If Palestinian President Mahmoud Abbas agrees to US Secretary of State John Kerry’s proposal to restart peace talks with Israel, he should know that right-wing Israeli Prime Minister Benjamin Netanyahu will never agree to give up the Israeli colonies on the West Bank. Kerry has told Netanyahu that Israel should revisit the Arab Peace Initiative, which offers Israel complete peace and international recognition in return for complete return of all Occupied Territories.
It is surprising that the US Secretary of State has taken this Arab proposal as the starting point for his base-line on new talks, even if it has been watered down to include ill-defined land swaps. Kerry will clash with Netanyahu, who has resisted any withdrawal from the West Bank, if he sticks with the ideas contained in the proposal. If America caves into Israel, as it usually does, then Kerry and President Barack Obama will lose all respect of the Arab world. But if it calls Netanyahu’s bluff, then the region stands a chance of seeing peace.
The same week that Kerry met Abbas and the Arab League, the European Union (EU) took a small step to increase international pressure on Israel to stop its colonies on the West Bank, when it stopped any European grants or prize money going to Israeli projects on the West Bank. It is disturbing that such grants had been going to the colonies in the first place, but the decision is an indication that the EU refuses to go along with the Netanyahu government’s policy of continuing to expand its illegal colonies on the West Bank.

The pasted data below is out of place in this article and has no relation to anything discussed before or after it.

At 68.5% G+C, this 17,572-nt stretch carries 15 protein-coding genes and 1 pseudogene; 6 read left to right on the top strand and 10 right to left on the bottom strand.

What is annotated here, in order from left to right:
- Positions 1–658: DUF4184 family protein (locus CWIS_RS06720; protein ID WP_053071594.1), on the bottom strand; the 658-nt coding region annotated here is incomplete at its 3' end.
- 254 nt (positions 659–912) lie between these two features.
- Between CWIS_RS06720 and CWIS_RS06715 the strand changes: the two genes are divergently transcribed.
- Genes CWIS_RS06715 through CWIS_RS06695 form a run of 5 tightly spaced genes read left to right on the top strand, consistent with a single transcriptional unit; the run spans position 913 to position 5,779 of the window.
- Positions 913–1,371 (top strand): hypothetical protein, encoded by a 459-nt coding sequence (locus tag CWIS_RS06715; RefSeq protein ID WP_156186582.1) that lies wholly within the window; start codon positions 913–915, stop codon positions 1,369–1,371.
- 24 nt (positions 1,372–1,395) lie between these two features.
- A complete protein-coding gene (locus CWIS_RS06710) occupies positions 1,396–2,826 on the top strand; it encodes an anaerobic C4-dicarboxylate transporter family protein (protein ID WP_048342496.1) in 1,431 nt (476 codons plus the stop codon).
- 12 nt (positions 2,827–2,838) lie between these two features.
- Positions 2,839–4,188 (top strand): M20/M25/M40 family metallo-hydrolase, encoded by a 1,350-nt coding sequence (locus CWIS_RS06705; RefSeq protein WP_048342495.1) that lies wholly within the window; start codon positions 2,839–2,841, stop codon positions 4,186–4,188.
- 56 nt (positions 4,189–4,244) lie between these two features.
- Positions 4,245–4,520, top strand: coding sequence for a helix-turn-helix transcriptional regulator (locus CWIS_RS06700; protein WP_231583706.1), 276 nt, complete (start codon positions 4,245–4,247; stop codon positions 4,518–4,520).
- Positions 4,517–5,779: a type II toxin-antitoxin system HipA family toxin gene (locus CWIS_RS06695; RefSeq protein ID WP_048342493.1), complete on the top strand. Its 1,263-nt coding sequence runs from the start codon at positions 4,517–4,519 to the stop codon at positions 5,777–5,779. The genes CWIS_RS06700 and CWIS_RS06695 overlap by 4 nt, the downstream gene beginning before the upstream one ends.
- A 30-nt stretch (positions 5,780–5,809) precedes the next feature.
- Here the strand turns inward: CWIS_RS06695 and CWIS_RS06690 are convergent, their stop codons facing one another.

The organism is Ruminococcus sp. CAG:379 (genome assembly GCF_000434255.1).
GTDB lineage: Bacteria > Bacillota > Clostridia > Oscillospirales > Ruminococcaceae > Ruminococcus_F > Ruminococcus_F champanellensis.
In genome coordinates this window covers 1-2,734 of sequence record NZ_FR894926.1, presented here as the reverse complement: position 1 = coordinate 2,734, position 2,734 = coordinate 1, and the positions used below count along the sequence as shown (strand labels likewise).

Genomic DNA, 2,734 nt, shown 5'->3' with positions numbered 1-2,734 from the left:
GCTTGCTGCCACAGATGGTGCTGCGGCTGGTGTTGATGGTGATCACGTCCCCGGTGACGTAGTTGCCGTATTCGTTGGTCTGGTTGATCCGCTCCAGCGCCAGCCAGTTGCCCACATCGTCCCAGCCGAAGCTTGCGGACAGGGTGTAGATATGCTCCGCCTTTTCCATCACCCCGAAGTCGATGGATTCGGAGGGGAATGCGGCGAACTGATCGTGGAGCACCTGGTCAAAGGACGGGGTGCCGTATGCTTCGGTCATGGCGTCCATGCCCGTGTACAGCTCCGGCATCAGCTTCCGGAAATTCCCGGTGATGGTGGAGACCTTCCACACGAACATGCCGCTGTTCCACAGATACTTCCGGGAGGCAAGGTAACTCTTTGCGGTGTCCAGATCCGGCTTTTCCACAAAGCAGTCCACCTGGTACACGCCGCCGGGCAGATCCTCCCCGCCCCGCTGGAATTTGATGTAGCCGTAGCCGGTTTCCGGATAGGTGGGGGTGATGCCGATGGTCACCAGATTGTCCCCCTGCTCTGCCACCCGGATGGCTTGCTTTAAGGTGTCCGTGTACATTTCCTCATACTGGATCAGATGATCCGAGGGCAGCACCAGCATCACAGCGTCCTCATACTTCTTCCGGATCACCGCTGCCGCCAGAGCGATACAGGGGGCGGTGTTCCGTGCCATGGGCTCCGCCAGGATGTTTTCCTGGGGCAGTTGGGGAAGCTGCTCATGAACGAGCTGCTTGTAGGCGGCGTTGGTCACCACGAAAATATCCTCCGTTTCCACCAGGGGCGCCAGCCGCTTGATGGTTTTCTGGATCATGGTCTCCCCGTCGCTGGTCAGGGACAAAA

The EU’s decision was welcomed by the Palestinians, although many wanted more action like the EU enforcing a comprehensive boycott of colony products across all its territories and possibly also imposing travel restrictions on Israeli colonists living on the West Bank, never mind looking at the ultimate requirement, which is for Israel to halt colony construction and end its occupation of the West Bank.